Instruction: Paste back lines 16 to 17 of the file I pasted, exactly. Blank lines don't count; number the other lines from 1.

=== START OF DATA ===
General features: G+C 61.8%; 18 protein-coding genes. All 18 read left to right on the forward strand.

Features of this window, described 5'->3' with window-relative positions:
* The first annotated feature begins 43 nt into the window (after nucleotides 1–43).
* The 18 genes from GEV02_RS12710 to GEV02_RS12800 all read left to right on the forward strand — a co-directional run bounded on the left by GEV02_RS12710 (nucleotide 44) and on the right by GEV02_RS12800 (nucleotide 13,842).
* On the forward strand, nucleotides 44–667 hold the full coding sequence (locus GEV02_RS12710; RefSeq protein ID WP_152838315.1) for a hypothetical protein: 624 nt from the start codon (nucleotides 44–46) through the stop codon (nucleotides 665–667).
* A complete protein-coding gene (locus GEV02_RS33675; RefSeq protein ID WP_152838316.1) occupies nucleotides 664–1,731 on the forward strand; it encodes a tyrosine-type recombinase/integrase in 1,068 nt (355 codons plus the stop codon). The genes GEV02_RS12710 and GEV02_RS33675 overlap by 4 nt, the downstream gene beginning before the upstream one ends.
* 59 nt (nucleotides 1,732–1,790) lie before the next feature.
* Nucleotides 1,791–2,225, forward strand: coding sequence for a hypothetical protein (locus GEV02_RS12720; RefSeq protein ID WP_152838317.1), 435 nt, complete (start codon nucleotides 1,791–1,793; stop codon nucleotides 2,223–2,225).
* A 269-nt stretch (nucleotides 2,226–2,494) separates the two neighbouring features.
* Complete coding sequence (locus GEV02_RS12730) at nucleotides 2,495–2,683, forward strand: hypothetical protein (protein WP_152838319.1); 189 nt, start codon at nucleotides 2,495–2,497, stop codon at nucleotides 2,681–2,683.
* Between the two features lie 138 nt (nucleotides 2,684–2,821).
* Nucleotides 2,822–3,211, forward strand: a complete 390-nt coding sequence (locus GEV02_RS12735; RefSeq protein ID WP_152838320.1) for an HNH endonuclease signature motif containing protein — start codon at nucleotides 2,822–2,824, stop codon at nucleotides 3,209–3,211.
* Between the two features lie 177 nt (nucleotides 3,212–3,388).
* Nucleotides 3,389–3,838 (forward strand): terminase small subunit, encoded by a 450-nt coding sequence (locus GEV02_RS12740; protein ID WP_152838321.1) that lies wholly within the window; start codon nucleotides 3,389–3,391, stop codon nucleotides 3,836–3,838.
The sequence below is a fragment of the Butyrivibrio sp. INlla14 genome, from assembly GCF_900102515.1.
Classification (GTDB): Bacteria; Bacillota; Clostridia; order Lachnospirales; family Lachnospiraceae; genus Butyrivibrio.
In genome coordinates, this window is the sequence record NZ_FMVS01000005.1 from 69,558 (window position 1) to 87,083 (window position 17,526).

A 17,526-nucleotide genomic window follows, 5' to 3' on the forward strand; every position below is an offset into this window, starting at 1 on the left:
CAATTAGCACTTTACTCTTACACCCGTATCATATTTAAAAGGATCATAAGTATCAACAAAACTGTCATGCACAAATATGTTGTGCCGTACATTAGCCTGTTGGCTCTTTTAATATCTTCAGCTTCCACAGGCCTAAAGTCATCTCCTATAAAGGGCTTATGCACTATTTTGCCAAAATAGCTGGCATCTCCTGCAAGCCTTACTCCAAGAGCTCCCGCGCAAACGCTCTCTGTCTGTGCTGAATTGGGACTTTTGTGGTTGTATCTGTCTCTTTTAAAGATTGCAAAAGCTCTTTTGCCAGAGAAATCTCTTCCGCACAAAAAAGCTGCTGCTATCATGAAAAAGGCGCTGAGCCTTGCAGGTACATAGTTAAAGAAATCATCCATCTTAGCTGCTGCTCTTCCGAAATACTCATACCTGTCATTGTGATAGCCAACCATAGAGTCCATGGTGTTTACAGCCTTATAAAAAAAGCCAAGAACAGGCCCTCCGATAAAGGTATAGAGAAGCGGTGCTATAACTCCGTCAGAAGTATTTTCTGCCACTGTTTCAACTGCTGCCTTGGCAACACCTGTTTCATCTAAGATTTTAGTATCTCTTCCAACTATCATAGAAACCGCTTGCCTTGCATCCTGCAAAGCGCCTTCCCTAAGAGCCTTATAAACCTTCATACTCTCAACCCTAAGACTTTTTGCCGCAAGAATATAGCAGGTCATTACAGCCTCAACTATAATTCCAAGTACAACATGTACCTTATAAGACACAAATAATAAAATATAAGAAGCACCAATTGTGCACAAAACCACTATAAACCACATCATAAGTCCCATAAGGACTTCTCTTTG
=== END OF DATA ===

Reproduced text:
Classification (GTDB): Bacteria; Bacillota; Clostridia; order Lachnospirales; family Lachnospiraceae; genus Butyrivibrio.
In genome coordinates, this window is the sequence record NZ_FMVS01000005.1 from 69,558 (window position 1) to 87,083 (window position 17,526).